What is sex addiction?
People who cannot manage their own sexual behavior might suffer from sex addiction, also called hypersexuality and compulsive sexual behavior. They engage in sexual acts, but focus only on the act itself, without forming any emotional bonds with partners. People who are addicted to sex are obsessed with thoughts of sex. They spend an enormous amount of time thinking about sex, planning on having sex, engaging in sex or recovering from a sexual encounter. They often deny they have a problem, defending their actions as perfectly healthy, e.g., “I just like sex.”
A person with a sex addiction often engages in activities that can be harmful to other parts of his or her life. They might surf pornography sites at work, despite multiple warnings or the threat of losing their job. They might have problems in their relationships because of infidelity or spending inordinate amounts of time looking at pornography. They might risk their health by having unprotected sex with strangers or prostitutes. They might risk their safety by engaging in unusual sex or constantly seeking out new sexual adventures.
Is it a real disorder?
Sex addiction is not listed in the latest Diagnostic and Statistical Manual for Mental Illness, therefore, it is not considered an official diagnosis or disorder. Some psychiatrists do not believe it should be listed as a disorder because:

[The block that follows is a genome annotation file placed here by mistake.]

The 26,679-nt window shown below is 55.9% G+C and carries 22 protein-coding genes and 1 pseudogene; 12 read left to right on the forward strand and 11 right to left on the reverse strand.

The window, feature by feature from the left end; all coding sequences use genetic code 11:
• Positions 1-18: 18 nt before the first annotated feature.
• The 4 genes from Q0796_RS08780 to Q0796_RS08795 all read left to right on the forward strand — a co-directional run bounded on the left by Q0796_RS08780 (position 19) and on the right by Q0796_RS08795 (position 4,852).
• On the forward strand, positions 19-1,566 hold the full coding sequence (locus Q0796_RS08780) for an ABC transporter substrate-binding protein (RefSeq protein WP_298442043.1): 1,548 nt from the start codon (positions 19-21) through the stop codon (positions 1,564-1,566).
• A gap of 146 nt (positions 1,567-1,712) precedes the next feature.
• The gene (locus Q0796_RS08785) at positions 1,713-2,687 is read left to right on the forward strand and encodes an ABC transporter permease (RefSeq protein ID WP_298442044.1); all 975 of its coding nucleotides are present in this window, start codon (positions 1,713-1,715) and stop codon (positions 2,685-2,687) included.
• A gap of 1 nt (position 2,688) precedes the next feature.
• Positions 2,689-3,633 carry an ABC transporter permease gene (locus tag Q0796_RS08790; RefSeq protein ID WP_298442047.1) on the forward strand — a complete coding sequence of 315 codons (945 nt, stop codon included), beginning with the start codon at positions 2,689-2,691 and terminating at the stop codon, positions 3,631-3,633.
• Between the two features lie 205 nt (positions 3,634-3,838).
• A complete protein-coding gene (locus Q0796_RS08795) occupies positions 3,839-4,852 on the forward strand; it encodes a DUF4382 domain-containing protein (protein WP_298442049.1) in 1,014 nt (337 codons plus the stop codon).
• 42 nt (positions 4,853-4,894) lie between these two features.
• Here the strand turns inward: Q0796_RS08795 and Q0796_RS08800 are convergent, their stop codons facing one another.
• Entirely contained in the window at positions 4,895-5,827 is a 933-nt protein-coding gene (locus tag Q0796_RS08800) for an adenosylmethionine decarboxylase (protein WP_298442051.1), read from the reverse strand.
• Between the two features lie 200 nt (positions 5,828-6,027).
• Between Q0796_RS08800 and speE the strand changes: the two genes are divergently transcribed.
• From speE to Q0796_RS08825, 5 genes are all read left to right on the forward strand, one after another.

- Making it an official diagnosis gives those who engage in these activities an excuse to continue to do so and to not accept responsibility for their behavior.
- It labels sexual deviants with a disorder instead of accepting their actions as different than the norm. This can be harmful because deviant behavior is considered any that is odd, different or inappropriate. While inappropriate sexual behaviors might be criminal, not all deviant behavior is. The fear is that everyone who likes a “different sexual experience” would be labeled with a disorder.
- Different cultures define accepted sexual behaviors differently.
Others believe that similar reasons were given before alcoholism was accepted as a disease. It was once said that people with unhealthy drinking problems were “drunks” and many people believed that including alcoholism as a disease would give people the ability to drink too much and then blame alcoholism. Today, we understand that alcoholism, as well as addiction to other substances, is a disease that affects both the brain and behavior. Those in favor of categorizing sexual addiction as an addiction disease believe the same is true for sex addiction and by not labeling it as such, people who want and need help are not receiving it.
Before sexual addiction is ruled out as a diagnosis or accepted as one, there needs to be reputable national studies which provide information on diagnostic criteria, prevalence rates, biological and neurobiological features (what happens in your brain and body when one engages in these activities, and when one abstains). Scientists would also need to further explore the causes: for example, is it a form of obsessive compulsive disorder (OCD), a deficit in impulsive control or a problem with emotional regulation? As more studies answer these questions, the medical community might become more accepting of it as a disease similar to alcoholism and other addictive conditions.